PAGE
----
Sunday, August 3, 2008

Sunday and Related Musings

This morning, Hank and I decided that we'd go to church at Fair Haven United Methodist. This turned out to be a good move on a many levels -- it's a tiny church, very friendly, with a pastor who sleeps in a camper behind the church on weekends. The choir was six sopranos and a baritone who never moved his lips, but the service was wonderful. I've missed a lot of church lately, so it felt great to be there.

We couldn't help but notice, though, that everybody in the congregation, nearly, was a Midgett, a Gray, or an O'Neal. Sometimes they have names like Midgett O'Neal, or, alas, Gray Midgett. Apparently you have to be very careful who you marry around here, because all the locals are related on some level. Well, for years before the Herbert C. Bonner bridge connected Hatteras Island to the rest of the world, this was a tiny, tiny village. The nearest town of any size was Manteo, a 45 minute boat ride away on a good day. On a bad day, the boat didn't run at all. On a really terrible day, it ran one way and people got stuck in Manteo overnight.

Rodanthe is bigger now, of course, but it's maxed out at small, instead of tiny. A perched water table kind of limits how big one can get.

After church, we stopped at the coffee shop, which also sells beads (how perfect is that?) Before ten thirty we'd had church and a chai latte.

Today was a great beach day -- warm but not hot, and the waves were just the way I like them -- flat. Even I went playing in the ocean. The surfer girls were a bit disappointed, but the truth is, they love the ocean so much, it doesn't matter what they do there. They may be almost 22, but they play the same way they always have. Hank went up to Pea Island to see several of his friends who summer here, and came back to report a pod of about 20 dolphins that rollicked in the surf for everyone's amusement.

Hank and I spent the later part of the afternoon sitting in chairs just above the tide line, watching plovers hunt for coquina clams and mole crabs in the surf. Plovers are such endearing little birds -- they chase the waves down the beach, running like crazy, and then stab their heads into the sand up to their eyeballs. They never manage to get bowled over by the waves, either. Watching them is a kind of hypnosis. We came back to the house with the clamor in our brains significantly reduced.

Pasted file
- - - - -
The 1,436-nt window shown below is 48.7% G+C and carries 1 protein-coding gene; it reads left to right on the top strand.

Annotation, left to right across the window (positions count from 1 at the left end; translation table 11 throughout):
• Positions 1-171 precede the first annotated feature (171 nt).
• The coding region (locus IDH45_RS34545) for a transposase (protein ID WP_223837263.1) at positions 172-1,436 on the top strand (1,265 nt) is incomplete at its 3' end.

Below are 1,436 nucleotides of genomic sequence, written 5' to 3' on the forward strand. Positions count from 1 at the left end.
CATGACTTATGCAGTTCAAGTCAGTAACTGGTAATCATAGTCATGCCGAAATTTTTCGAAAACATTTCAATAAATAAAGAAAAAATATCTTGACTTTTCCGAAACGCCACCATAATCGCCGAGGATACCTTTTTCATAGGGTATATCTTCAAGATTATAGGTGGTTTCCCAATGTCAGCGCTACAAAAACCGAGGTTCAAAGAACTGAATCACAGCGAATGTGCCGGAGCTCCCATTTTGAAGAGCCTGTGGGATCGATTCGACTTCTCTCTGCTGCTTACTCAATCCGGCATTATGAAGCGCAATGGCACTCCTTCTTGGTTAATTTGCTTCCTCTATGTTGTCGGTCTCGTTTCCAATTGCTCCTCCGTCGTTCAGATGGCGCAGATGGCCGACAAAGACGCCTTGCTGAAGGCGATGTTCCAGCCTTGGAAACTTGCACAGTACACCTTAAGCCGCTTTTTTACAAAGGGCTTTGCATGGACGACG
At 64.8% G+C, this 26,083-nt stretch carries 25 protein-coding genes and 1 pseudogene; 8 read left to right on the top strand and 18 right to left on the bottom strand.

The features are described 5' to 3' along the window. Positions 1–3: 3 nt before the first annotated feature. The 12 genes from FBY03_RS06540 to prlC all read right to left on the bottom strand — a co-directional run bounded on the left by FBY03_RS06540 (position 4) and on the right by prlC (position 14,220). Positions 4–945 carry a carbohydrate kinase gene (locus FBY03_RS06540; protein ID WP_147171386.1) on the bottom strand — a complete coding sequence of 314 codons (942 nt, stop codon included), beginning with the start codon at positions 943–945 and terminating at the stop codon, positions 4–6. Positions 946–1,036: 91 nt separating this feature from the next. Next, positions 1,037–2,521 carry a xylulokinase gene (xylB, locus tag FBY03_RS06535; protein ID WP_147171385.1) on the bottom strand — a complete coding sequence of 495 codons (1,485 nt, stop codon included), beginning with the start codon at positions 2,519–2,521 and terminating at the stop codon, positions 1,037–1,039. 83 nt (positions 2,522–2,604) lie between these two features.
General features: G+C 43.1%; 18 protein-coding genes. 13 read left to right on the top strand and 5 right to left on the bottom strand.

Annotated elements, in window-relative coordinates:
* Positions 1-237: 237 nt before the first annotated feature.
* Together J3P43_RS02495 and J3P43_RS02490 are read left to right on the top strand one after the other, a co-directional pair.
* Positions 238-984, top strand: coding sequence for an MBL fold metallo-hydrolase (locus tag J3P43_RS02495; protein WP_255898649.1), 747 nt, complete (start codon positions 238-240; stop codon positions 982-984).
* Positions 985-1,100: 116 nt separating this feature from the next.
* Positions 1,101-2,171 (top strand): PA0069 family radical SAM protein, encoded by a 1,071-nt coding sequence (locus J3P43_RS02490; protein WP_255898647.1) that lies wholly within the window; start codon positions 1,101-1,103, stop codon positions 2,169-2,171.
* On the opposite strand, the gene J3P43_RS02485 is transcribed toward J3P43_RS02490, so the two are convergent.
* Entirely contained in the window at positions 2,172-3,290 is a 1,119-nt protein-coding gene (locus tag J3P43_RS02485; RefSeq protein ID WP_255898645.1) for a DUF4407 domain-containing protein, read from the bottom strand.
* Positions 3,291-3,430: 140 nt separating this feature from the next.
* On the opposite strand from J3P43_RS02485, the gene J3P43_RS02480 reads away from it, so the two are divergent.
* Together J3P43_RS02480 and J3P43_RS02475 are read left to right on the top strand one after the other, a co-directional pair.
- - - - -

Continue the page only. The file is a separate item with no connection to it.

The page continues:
It's been a bird-intensive day. This evening we watched herons and egrets stalking dinner in the sound. The water was so still, the birds looked like they were standing on a mirror. Hard to believe the difference between today and yesterday.

Sarah and Jeff made chicken fritters and stacked tomato salad for dinner, with asparagus on the side. It was fabulous. We had invited John, and when he came, he brought his "show and tell" piece -- a bronze sculpture of an acrobat. He also had part of the clay model for the sculpture and a wax cast of the piece he's currently working on, so we all got a hands-on lesson in lost-wax sculpture. Much laughter and a long dinner watching the sun set.

I've also been instructed to say that we had a red-letter occurrance, in that a team of Sarah, Jeff, Suzanne, and Trey beat Hank, Chip, and me at Trivial Pursuit, the Millennium Edition. It was a close-run thing, though, and I want to say in our defense that none of us were alive when the IRS changed tax day from March 15 to April 15.

Now we're hauling up on midnight, the kids are out chasing ghost crabs, and I'm seriously thinking about bed. Tomorrow I may dump the water out of the SS Diet Dew and paddle out to the barge.

No comments: